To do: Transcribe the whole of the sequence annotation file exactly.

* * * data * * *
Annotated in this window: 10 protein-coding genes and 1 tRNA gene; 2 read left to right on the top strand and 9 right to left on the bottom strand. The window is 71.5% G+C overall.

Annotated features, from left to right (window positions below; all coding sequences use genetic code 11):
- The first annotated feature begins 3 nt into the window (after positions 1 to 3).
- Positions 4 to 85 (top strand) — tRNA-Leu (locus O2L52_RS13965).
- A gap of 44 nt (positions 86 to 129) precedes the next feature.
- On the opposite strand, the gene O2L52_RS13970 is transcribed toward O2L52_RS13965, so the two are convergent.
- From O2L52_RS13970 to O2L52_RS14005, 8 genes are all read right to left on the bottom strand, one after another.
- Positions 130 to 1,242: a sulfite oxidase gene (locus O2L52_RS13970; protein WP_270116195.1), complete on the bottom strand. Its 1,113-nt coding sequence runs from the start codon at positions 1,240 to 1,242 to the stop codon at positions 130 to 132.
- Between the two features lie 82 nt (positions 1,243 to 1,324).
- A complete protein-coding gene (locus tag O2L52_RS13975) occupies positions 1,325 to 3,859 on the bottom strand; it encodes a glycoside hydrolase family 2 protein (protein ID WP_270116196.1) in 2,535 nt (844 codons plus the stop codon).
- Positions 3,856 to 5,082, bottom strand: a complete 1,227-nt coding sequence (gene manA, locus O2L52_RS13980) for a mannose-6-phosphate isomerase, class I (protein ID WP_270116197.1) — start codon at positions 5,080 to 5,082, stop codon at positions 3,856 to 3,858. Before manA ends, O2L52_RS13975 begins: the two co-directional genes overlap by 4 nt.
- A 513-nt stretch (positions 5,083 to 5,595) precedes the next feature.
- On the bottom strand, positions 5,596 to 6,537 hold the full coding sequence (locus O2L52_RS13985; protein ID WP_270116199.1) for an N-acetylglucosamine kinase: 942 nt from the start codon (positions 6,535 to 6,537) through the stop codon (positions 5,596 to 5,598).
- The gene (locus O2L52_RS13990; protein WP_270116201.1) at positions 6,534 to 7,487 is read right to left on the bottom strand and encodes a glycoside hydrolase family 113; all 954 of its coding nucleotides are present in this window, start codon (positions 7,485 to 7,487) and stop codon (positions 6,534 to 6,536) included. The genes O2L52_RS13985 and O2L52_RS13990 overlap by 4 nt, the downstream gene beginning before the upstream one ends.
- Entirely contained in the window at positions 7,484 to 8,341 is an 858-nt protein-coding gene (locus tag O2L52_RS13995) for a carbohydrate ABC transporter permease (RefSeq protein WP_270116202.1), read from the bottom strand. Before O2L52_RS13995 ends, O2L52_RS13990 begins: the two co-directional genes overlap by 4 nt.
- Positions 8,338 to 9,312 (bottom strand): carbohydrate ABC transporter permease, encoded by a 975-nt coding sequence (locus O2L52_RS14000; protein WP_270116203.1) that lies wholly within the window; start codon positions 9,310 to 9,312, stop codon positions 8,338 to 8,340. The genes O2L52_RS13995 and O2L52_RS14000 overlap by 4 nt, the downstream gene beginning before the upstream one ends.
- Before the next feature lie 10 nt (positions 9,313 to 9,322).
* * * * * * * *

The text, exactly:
Annotated in this window: 10 protein-coding genes and 1 tRNA gene; 2 read left to right on the top strand and 9 right to left on the bottom strand. The window is 71.5% G+C overall.

Annotated features, from left to right (window positions below; all coding sequences use genetic code 11):
- The first annotated feature begins 3 nt into the window (after positions 1 to 3).
- Positions 4 to 85 (top strand) — tRNA-Leu (locus O2L52_RS13965).
- A gap of 44 nt (positions 86 to 129) precedes the next feature.
- On the opposite strand, the gene O2L52_RS13970 is transcribed toward O2L52_RS13965, so the two are convergent.
- From O2L52_RS13970 to O2L52_RS14005, 8 genes are all read right to left on the bottom strand, one after another.
- Positions 130 to 1,242: a sulfite oxidase gene (locus O2L52_RS13970; protein WP_270116195.1), complete on the bottom strand. Its 1,113-nt coding sequence runs from the start codon at positions 1,240 to 1,242 to the stop codon at positions 130 to 132.
- Between the two features lie 82 nt (positions 1,243 to 1,324).
- A complete protein-coding gene (locus tag O2L52_RS13975) occupies positions 1,325 to 3,859 on the bottom strand; it encodes a glycoside hydrolase family 2 protein (protein ID WP_270116196.1) in 2,535 nt (844 codons plus the stop codon).
- Positions 3,856 to 5,082, bottom strand: a complete 1,227-nt coding sequence (gene manA, locus O2L52_RS13980) for a mannose-6-phosphate isomerase, class I (protein ID WP_270116197.1) — start codon at positions 5,080 to 5,082, stop codon at positions 3,856 to 3,858. Before manA ends, O2L52_RS13975 begins: the two co-directional genes overlap by 4 nt.
- A 513-nt stretch (positions 5,083 to 5,595) precedes the next feature.
- On the bottom strand, positions 5,596 to 6,537 hold the full coding sequence (locus O2L52_RS13985; protein ID WP_270116199.1) for an N-acetylglucosamine kinase: 942 nt from the start codon (positions 6,535 to 6,537) through the stop codon (positions 5,596 to 5,598).
- The gene (locus O2L52_RS13990; protein WP_270116201.1) at positions 6,534 to 7,487 is read right to left on the bottom strand and encodes a glycoside hydrolase family 113; all 954 of its coding nucleotides are present in this window, start codon (positions 7,485 to 7,487) and stop codon (positions 6,534 to 6,536) included. The genes O2L52_RS13985 and O2L52_RS13990 overlap by 4 nt, the downstream gene beginning before the upstream one ends.
- Entirely contained in the window at positions 7,484 to 8,341 is an 858-nt protein-coding gene (locus tag O2L52_RS13995) for a carbohydrate ABC transporter permease (RefSeq protein WP_270116202.1), read from the bottom strand. Before O2L52_RS13995 ends, O2L52_RS13990 begins: the two co-directional genes overlap by 4 nt.
- Positions 8,338 to 9,312 (bottom strand): carbohydrate ABC transporter permease, encoded by a 975-nt coding sequence (locus O2L52_RS14000; protein WP_270116203.1) that lies wholly within the window; start codon positions 9,310 to 9,312, stop codon positions 8,338 to 8,340. The genes O2L52_RS13995 and O2L52_RS14000 overlap by 4 nt, the downstream gene beginning before the upstream one ends.
- Before the next feature lie 10 nt (positions 9,313 to 9,322).